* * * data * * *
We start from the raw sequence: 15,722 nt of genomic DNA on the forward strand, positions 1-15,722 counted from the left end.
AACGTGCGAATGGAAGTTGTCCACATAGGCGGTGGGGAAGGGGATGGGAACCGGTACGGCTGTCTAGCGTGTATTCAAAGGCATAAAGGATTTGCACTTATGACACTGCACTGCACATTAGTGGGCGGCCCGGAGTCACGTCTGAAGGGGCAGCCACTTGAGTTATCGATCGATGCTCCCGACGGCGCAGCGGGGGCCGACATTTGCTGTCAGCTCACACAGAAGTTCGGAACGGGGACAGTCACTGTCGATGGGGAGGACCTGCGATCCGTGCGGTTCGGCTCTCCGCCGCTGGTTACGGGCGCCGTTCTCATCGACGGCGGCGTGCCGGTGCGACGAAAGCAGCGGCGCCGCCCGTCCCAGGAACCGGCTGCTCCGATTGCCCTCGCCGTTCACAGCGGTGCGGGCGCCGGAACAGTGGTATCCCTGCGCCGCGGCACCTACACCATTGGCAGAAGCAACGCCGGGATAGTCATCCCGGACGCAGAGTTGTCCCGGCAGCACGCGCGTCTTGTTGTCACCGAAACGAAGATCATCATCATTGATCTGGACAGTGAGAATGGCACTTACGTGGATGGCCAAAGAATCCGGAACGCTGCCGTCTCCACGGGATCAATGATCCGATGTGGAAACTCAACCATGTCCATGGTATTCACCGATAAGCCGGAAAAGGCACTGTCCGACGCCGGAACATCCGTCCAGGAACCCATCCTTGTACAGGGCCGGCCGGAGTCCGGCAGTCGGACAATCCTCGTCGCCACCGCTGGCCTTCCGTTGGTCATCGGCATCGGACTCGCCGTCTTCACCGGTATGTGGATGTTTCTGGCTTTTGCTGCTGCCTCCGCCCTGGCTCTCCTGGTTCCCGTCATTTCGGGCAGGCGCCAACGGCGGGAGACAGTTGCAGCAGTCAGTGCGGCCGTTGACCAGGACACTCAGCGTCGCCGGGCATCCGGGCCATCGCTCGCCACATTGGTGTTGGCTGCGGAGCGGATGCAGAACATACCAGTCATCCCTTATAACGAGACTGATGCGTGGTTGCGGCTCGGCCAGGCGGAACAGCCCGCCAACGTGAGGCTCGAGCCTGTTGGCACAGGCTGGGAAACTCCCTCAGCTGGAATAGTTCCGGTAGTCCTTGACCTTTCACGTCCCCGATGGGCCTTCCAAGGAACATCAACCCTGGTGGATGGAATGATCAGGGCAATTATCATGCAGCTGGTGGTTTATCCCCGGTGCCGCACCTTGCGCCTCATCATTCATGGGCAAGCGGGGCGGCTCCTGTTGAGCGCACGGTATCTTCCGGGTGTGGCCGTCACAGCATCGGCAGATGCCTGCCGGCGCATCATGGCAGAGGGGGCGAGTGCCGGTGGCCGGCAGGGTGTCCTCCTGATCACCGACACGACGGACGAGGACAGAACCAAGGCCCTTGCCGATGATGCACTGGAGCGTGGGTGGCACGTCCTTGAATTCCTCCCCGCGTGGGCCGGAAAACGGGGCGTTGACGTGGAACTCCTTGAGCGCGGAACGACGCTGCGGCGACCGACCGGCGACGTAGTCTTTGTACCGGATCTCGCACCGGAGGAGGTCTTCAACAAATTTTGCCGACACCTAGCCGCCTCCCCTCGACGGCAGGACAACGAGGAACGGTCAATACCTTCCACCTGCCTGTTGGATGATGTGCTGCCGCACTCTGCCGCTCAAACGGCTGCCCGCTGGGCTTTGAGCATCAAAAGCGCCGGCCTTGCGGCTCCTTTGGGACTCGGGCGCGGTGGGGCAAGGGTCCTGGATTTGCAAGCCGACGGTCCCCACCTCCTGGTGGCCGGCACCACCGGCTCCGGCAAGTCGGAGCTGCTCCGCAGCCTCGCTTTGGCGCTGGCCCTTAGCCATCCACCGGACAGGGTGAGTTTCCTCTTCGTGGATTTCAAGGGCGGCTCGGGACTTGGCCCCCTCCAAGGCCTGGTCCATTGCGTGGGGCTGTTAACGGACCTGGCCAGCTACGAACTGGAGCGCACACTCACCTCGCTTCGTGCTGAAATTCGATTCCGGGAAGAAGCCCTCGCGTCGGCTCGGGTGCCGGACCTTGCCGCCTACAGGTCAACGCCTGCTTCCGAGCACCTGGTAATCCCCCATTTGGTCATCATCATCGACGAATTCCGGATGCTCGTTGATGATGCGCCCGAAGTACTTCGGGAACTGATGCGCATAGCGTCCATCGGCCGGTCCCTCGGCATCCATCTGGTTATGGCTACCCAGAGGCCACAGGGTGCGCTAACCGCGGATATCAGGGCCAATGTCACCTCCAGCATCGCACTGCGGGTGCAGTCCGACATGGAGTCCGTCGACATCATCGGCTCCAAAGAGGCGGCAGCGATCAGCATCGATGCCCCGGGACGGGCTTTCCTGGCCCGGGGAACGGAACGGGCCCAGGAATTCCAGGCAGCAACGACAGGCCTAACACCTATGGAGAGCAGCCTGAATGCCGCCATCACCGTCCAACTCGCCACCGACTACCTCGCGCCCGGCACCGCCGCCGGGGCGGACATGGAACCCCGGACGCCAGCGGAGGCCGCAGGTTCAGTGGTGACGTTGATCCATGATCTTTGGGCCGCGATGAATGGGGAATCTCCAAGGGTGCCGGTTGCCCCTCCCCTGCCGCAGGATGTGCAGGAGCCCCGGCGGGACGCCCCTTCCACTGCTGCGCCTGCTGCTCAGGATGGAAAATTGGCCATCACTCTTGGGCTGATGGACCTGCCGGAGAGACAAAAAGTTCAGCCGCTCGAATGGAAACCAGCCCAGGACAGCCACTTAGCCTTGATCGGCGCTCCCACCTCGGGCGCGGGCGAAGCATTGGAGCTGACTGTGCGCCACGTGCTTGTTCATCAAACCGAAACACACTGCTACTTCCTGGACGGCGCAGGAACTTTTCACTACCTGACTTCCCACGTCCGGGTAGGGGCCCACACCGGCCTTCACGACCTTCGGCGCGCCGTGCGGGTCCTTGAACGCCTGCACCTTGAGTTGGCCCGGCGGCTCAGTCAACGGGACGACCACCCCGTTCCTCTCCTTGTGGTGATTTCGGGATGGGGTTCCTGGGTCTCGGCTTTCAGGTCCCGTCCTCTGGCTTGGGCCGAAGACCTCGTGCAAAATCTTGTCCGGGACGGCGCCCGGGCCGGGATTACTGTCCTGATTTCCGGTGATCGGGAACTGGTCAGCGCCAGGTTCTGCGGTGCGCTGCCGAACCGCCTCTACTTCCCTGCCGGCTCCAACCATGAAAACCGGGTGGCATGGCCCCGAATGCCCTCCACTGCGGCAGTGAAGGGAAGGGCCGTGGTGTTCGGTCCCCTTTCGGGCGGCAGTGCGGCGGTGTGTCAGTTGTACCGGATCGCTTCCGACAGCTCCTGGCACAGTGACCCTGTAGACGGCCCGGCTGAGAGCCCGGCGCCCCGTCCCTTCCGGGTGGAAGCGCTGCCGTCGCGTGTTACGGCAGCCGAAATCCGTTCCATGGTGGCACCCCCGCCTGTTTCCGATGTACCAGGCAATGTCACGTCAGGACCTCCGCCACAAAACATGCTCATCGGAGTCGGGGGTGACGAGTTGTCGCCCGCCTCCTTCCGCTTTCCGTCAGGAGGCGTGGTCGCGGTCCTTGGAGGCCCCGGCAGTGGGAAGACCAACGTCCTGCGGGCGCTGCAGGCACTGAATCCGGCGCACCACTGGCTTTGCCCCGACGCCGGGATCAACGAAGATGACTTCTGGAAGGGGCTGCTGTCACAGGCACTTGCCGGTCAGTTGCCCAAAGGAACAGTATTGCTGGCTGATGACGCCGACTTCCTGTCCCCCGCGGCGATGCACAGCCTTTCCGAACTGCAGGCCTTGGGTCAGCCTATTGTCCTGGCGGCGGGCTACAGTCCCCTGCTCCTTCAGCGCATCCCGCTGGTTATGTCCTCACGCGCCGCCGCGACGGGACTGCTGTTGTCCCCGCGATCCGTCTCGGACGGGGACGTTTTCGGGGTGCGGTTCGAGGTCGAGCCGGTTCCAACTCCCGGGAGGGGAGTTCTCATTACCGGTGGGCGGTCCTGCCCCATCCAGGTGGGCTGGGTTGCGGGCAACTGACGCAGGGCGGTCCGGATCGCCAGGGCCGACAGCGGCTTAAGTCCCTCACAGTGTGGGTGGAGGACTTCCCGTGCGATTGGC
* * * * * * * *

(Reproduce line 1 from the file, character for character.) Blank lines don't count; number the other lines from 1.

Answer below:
We start from the raw sequence: 15,722 nt of genomic DNA on the forward strand, positions 1-15,722 counted from the left end.